Nationality: Swiss. Born: Vienna, Austria, 8 December 1930; brother of the actress Maria Schell; became Swiss citizen. Education: Attended the universities of Zurich and Munich. Military Service: Swiss Army. Family: Married Natalya Andreichenko, 1985, one child. Career: Following military service, actor in London, Germany, and Switzerland; 1955—film debut in Kinder , Mütter , und ein General ; 1958—English-language role in The Young Lions brought international attention; stage debut in New York in Interlock ; 1959—in Hamlet on American television; followed by other film, stage, and television roles; 1968—produced the film Das Schloss ; 1970—directed the film Erste Liebe ; also stage director; 1977—directed the
Kinder, Mütter, und ein General (Benedek); Der 20 Juli (Harnak); Reifende Jugend (Erfurth)
Ein Mädchen aus Flandern ( The Girl from Flanders ) (Kautner); Die Ehe des Dr. Med. Danwitz (Rabenalt); Ein Herz kehrt Heim (York)
Die Letzten werden die Ersten sein (Hansen); Taxichauffeur Bänz (Dueggelin) (as Toni Schellenberg)
Das Gluck auf der Alm ( Ein wunderbaren Sommer ) (Tressler); The Young Lions (Dmytryk) (as Capt. Hardenberg)
Hamlet (Wirth) (title role)
Judgment at Nuremberg (Kramer) (as Hans Rolfe)
Five Finger Exercise (Delbert Mann) (as Walter); The Reluctant Saint (Dmytryk) (as Giuseppe Desa); I sequestri di Altona ( The Condemned of Altona ) (De Sica) (as Franz)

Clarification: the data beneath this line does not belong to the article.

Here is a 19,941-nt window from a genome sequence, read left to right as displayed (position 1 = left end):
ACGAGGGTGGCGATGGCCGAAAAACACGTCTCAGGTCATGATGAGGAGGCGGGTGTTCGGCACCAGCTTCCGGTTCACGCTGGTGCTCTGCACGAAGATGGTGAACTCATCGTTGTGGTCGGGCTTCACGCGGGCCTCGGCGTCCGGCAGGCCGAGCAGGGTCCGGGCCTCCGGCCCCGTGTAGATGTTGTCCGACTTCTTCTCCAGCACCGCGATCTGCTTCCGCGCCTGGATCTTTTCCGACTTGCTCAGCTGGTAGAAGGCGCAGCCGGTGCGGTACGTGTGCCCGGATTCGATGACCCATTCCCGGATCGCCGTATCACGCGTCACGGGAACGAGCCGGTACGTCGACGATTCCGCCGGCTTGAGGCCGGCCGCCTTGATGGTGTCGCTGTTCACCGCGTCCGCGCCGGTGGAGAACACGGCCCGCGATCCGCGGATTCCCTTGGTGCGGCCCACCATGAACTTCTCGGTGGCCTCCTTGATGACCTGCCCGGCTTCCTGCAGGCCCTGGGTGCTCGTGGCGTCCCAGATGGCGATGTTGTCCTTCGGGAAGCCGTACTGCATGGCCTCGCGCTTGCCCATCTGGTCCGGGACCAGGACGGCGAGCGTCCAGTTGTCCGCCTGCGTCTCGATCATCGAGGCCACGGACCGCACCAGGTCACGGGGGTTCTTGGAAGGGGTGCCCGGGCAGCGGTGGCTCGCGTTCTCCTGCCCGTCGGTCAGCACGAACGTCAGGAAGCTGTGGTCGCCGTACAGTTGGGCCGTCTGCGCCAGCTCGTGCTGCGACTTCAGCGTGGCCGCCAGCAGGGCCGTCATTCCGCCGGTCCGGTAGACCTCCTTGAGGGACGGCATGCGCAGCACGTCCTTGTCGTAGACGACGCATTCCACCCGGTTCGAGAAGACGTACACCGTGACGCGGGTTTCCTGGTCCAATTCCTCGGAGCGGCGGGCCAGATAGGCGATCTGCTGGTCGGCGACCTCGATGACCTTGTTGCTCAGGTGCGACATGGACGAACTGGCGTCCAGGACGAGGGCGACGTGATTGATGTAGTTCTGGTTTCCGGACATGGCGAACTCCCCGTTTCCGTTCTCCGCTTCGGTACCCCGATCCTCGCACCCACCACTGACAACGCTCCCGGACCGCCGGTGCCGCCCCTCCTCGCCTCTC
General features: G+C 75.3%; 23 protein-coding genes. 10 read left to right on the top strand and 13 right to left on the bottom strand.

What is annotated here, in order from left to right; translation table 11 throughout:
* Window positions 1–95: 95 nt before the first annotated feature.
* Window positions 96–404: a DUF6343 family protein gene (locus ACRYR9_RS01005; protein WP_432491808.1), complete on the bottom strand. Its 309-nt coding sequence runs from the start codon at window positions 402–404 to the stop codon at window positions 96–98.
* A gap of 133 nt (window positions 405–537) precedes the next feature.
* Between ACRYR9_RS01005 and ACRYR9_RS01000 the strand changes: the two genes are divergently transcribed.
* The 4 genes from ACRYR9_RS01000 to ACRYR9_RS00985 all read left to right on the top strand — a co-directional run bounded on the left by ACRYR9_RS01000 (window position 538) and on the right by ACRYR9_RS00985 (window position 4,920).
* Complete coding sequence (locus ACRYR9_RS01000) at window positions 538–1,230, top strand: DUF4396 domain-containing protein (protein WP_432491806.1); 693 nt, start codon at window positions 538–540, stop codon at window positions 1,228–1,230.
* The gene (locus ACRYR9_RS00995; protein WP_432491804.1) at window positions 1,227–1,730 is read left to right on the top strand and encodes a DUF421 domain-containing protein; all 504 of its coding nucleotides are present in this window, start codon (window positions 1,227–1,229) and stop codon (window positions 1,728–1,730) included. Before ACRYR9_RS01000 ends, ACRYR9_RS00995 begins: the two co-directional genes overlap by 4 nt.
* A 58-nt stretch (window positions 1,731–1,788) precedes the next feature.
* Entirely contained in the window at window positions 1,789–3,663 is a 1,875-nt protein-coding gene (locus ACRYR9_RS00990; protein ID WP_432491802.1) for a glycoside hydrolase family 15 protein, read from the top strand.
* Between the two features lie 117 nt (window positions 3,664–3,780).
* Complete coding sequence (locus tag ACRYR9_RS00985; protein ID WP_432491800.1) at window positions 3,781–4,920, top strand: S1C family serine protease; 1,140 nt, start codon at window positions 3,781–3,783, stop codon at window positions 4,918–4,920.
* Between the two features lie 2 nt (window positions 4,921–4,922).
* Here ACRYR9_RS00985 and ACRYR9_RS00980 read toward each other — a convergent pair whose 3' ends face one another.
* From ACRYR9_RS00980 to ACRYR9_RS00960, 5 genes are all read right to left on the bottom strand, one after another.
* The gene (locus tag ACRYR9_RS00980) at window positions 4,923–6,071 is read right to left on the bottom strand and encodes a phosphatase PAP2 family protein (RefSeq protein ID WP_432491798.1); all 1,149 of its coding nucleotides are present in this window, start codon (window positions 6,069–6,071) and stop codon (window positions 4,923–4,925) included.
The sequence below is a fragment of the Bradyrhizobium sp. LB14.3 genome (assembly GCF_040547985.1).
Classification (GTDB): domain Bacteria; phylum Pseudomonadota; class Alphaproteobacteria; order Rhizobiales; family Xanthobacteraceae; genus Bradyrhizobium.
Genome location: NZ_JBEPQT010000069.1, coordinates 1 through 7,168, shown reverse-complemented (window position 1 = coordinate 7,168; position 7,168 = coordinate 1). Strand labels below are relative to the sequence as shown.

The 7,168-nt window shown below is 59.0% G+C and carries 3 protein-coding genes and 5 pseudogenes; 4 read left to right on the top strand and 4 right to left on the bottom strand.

Topkapi (Dassin) (as William Walter)
Return from the Ashes (J. Lee Thompson) (as Stanislaus Pilgrim)
John F. Kennedy: Years of Lightning, Day of Drums (Herschensohn—doc) (as narrator)
The Deadly Affair (Lumet) (as Dieter Foey); Más allá de las montañas ( Beyond the Mountains ; The Desperate Ones ) (Ramati) (as Marek); Counterpoint (Nelson) (as Schiller)
Heidi (Delbert Mann—for TV) (as Herr Sesseman)
Krakatoa, East of Java ( Volcano ) (Kowalski) (as Captain Chris Hanson); Simon Bolivar (Blasetti); L'assoluto naturale (Bolognini)
Paulina 1880 (Bertucelli) (as Count); Pope Joan ( The Devil's Imposter ) (Anderson) (as Adrian)
The Odessa File (Neame) (as Eduard Roschmann)
The Man in the Glass Booth (Hiller) (as Arthur Goldman); The Days that Shook the World ( Atentat u Sarajevu ; Assasination at Sarajevo ; Assassination ) (Bulajic) (as Djuro Sarac)
St. Ives (J. Lee Thompson) (as Dr. John Constable)
A Bridge Too Far (Attenborough) (as Gen. Wilhelm Bittrich); Cross of Iron (Peckinpah) (as Stransky); Julia (Zinnemann) (as Johann)
Amo non Amo ( Together ; I Love You, I Love You Not ) (Balducci) (as John)
Avalanche Express (Robson) (as Bunin); The Black Hole (Nelson) (as Dr. Hans Reinhardt); Players (Harvey) (as Marco)
The Diary of Anne Frank (Sagal—for TV)
The Chosen (Kagan) (as Professor David Malter)
Phantom of the Opera (Markovic—for TV)
The Assisi Underground (Ramati) (as Col. Mueller); Morgen in Alabama ( Man under Suspicion ) (Kuckelmann) (as lawyer Landau)
The Rose Garden (Rademakers) (as Aaron Reichenbacher)
The Freshman (Andrew Bergman) (as Larry London)
Labyrinth (Jires) (as himself); Miss Rose White (Sargent—for TV) (as Mordechai); Stalin (Passer—for TV) (as Lenin)
A Far Off Place (Salomon) (as Col. Mopani Theron); Justiz ( Justice ) (Geissendörfer) (as Isaak Kohler)